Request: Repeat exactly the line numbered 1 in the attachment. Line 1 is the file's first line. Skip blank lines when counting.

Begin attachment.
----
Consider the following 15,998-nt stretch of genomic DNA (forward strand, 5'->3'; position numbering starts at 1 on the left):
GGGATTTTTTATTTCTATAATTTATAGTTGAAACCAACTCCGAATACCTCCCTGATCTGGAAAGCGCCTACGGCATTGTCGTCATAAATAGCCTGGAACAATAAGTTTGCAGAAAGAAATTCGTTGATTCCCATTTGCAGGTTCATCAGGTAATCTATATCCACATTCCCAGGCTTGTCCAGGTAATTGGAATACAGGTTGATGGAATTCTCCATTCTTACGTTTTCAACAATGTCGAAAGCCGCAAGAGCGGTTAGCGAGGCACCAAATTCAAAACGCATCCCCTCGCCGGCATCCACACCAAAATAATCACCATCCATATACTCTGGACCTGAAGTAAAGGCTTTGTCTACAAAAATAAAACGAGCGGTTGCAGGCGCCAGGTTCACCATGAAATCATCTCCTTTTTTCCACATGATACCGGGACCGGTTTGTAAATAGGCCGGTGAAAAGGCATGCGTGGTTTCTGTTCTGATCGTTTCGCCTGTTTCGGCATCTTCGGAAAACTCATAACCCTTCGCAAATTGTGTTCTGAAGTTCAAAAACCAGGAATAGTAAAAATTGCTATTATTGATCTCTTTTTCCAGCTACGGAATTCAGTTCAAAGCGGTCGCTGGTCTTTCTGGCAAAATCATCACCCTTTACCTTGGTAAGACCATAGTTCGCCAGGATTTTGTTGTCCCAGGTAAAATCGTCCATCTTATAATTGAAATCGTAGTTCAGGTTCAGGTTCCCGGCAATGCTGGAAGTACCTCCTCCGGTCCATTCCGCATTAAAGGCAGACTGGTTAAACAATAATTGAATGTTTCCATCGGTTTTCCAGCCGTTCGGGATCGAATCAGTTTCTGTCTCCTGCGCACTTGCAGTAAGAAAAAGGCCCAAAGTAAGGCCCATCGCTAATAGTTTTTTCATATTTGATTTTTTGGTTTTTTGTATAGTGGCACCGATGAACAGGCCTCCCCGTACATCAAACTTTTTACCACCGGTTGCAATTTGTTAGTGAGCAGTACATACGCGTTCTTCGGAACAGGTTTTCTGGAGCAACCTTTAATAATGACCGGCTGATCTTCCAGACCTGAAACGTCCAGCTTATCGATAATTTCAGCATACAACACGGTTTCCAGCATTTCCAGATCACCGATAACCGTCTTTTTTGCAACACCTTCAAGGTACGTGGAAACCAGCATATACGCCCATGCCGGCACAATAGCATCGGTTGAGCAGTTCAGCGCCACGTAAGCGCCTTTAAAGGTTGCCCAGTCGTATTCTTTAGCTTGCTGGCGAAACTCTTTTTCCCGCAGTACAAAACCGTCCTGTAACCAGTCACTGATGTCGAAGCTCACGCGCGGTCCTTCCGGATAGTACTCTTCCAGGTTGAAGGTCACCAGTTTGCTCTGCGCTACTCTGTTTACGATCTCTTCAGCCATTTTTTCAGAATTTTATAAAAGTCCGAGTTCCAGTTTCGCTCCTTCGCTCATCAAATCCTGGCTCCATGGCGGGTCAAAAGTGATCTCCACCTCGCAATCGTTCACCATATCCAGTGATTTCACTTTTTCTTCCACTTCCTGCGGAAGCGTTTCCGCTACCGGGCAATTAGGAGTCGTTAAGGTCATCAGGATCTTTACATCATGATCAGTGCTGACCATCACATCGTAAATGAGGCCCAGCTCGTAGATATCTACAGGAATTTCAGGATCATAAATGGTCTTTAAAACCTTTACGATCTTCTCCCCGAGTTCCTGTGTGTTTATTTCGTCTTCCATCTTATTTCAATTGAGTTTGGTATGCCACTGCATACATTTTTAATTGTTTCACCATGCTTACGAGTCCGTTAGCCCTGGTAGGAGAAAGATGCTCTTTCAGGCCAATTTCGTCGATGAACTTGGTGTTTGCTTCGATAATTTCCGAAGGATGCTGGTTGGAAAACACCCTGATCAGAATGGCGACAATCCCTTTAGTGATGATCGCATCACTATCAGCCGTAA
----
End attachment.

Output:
Consider the following 15,998-nt stretch of genomic DNA (forward strand, 5'->3'; position numbering starts at 1 on the left):